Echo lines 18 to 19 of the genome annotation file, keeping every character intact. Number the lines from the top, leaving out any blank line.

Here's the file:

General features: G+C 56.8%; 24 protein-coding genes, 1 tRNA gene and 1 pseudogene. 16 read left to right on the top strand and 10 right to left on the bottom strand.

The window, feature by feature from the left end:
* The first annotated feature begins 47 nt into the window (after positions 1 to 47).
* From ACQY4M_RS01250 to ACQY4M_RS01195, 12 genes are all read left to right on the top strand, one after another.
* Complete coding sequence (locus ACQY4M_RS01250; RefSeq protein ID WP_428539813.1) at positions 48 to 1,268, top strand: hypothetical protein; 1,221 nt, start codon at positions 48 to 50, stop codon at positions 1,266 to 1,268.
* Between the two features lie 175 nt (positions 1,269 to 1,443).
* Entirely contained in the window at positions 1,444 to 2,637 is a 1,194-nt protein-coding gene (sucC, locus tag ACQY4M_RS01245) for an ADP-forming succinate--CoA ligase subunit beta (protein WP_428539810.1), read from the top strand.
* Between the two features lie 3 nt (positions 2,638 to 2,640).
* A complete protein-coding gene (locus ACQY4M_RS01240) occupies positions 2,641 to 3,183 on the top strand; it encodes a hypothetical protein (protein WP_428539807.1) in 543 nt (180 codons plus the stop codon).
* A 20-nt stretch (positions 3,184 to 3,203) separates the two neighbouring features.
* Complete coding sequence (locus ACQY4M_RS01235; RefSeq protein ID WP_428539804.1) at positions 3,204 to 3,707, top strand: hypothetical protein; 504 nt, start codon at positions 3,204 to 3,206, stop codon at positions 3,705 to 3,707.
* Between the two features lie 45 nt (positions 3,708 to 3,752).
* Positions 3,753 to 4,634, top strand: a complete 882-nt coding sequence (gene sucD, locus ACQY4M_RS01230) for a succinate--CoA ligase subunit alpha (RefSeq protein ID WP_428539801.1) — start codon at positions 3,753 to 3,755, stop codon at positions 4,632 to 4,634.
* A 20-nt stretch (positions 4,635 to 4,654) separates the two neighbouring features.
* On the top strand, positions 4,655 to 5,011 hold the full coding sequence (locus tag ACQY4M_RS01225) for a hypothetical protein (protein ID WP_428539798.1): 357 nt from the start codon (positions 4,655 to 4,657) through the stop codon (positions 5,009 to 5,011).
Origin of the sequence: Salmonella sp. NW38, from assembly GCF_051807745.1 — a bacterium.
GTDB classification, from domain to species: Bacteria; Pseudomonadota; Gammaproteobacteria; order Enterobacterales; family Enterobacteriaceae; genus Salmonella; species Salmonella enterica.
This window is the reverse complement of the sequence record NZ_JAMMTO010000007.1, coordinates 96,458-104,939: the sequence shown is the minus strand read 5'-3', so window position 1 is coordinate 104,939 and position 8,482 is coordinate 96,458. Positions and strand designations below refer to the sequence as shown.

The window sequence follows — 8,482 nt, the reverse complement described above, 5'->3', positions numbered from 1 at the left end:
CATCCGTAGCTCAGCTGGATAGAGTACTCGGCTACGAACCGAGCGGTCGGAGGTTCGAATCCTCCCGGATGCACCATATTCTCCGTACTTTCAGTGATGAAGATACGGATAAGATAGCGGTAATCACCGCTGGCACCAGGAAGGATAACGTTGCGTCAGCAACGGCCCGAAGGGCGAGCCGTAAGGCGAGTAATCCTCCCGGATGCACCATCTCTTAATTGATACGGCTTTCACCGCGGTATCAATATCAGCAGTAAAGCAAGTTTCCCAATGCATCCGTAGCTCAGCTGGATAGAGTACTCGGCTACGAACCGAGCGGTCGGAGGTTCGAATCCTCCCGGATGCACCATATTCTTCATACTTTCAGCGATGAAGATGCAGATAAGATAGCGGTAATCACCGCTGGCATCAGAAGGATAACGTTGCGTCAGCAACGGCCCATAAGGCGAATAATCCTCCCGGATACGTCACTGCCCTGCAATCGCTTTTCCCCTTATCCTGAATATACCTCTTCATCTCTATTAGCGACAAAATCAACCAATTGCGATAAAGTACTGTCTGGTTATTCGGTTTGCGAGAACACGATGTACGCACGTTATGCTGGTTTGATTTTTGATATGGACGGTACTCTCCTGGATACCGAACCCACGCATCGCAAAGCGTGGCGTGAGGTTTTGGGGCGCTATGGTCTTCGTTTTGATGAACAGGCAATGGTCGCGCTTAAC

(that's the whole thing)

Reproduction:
This window is the reverse complement of the sequence record NZ_JAMMTO010000007.1, coordinates 96,458-104,939: the sequence shown is the minus strand read 5'-3', so window position 1 is coordinate 104,939 and position 8,482 is coordinate 96,458. Positions and strand designations below refer to the sequence as shown.

The window sequence follows — 8,482 nt, the reverse complement described above, 5'->3', positions numbered from 1 at the left end: